Thursday, May 19, 2022

Bank Negara rules out pegging the ringgit

Bank Negara Malaysia governor Nor Shamsiah Mohd Yunus says maintaining a peg would be a very costly policy.

Other News

Pegging the ringgit is not in Malaysia’s best interest as it would have substantial risks, including mirroring the monetary policy of the country that the local currency is pegged against, Bank Negara Malaysia (BNM) governor Nor Shamsiah Mohd Yunus said today.

She said maintaining a peg would be a very costly policy as this had taken up a sizeable amount of reserves, especially in the last decade, adding that this would ultimately weaken Malaysia’s external resilience.

“A peg would have detrimental effects on investors’ sentiment, not only affecting foreign direct investment into Malaysia but also leading to capital outflows from Malaysia,” she told reporters after announcing Malaysia’s gross domestic product performance for the first quarter (Q1) of 2022 in Kuala Lumpur.

She said BNM does not target any level of exchange rate and will ensure that there is no excessive volatility in the exchange rate and conditions in the financial market.

“We have to acknowledge that the key factor contributing to our ability to successfully track the ringgit in 1998 was the capital controls introduced back then,” she said.

On the weakening of the local note, she said this was largely driven by external factors including strong growth and rising inflation in the US.

“On top of that, we have a lot of uncertainties in the global economy, including the ongoing conflict in Ukraine and uncertainty in China due to the lockdown,” she said.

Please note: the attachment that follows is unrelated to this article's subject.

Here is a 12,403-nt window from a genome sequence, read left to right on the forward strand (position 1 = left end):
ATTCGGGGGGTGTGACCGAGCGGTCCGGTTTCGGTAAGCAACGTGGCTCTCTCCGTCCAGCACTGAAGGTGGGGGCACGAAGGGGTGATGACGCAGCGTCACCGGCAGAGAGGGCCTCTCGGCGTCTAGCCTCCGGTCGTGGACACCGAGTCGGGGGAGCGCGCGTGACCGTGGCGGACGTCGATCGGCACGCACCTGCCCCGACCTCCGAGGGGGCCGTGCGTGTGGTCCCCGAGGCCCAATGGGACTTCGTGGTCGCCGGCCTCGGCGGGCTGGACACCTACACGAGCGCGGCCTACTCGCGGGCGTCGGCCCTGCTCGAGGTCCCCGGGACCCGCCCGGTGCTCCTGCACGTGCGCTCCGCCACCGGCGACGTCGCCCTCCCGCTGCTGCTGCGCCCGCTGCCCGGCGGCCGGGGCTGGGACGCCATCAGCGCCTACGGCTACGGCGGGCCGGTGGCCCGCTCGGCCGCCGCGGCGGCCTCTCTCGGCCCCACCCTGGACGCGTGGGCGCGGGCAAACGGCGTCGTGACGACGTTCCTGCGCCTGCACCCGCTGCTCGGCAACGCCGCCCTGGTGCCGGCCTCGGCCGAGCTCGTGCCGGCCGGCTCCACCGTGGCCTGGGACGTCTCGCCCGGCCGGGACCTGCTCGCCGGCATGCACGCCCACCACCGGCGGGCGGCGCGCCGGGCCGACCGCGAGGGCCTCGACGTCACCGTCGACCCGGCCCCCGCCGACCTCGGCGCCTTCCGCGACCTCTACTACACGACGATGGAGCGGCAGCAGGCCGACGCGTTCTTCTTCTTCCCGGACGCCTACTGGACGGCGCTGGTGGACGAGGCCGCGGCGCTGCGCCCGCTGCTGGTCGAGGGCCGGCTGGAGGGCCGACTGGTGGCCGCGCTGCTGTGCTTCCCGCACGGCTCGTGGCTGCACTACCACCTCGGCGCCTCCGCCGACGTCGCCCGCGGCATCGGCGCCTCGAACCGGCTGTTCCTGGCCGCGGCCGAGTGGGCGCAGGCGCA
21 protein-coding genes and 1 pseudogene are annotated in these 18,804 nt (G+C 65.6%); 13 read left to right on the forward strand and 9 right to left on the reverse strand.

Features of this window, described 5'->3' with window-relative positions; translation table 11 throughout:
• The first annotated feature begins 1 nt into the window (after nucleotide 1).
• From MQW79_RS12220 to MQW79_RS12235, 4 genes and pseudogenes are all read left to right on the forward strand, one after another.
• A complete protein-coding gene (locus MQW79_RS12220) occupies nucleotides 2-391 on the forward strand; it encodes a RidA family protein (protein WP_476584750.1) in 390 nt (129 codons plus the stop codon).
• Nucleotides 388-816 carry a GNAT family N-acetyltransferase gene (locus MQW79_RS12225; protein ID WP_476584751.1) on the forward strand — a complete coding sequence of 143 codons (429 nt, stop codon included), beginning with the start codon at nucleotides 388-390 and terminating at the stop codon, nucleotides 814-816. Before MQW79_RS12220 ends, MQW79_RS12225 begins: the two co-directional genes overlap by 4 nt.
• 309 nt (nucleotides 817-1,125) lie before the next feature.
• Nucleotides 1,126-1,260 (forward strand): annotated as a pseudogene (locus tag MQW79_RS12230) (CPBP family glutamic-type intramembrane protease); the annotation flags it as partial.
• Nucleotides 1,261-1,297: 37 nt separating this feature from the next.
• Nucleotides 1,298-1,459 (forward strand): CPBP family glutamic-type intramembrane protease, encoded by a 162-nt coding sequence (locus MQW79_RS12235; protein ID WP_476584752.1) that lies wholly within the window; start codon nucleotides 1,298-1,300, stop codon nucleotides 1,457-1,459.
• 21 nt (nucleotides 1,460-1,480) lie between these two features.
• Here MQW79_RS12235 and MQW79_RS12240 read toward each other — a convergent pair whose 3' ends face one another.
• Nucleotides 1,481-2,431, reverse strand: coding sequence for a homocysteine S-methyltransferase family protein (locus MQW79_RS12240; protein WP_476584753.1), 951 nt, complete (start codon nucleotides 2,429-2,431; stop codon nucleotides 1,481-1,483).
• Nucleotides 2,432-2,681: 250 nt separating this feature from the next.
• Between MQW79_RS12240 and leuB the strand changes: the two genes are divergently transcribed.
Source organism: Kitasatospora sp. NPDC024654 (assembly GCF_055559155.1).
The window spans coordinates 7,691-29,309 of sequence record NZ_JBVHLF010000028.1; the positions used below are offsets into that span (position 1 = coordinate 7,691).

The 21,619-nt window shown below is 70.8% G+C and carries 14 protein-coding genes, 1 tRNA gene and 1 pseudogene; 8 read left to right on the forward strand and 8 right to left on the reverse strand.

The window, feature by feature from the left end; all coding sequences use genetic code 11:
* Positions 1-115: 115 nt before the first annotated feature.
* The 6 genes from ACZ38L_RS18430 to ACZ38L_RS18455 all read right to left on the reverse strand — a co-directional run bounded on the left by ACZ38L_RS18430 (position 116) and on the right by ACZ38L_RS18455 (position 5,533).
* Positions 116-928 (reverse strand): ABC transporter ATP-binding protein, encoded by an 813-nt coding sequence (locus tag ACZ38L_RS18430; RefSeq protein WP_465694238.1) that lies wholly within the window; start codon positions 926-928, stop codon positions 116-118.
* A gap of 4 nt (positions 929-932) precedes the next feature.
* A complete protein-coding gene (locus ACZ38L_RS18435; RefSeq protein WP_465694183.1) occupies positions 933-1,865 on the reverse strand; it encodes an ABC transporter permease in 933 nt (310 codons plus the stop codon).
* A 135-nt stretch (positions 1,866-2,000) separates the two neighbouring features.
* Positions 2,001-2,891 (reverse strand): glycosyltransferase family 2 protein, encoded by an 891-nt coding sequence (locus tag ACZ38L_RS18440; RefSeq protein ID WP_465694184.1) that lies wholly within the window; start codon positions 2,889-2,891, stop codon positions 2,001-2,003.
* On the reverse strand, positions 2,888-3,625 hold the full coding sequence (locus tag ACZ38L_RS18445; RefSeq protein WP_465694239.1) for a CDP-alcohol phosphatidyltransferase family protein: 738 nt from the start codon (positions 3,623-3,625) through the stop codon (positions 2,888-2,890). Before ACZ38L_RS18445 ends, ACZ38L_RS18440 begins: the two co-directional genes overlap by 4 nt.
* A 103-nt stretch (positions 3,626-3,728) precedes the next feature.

She said the volatility index had also gone up at a constant rate, resulting in a stronger US dollar, while currencies in other countries were depreciating against the greenback.

“Movement in the ringgit is in line with other regional countries and again, I would like to stress, having a flexible exchange rate is most appropriate given the current circumstances,” she said.

Nor Shamsiah said the onshore foreign exchange trading volume in the local market had been healthy and the volatility in the domestic onshore market had not been very far from the daily volatility rate.

She added that the flexible exchange rate had buffered the economy and preserved Malaysia’s competitiveness under the global conditions.

According to the BNM, the local note depreciated by 0.7% against the US dollar in Q1 of 2022 and 4.7% as of May 11, broadly in line with the movement of regional currencies.

Follow us on Telegram for the latest updates: https://t.me/malaysianow

Subscribe to our newsletter

To be updated with all the latest news and analyses.

Related Articles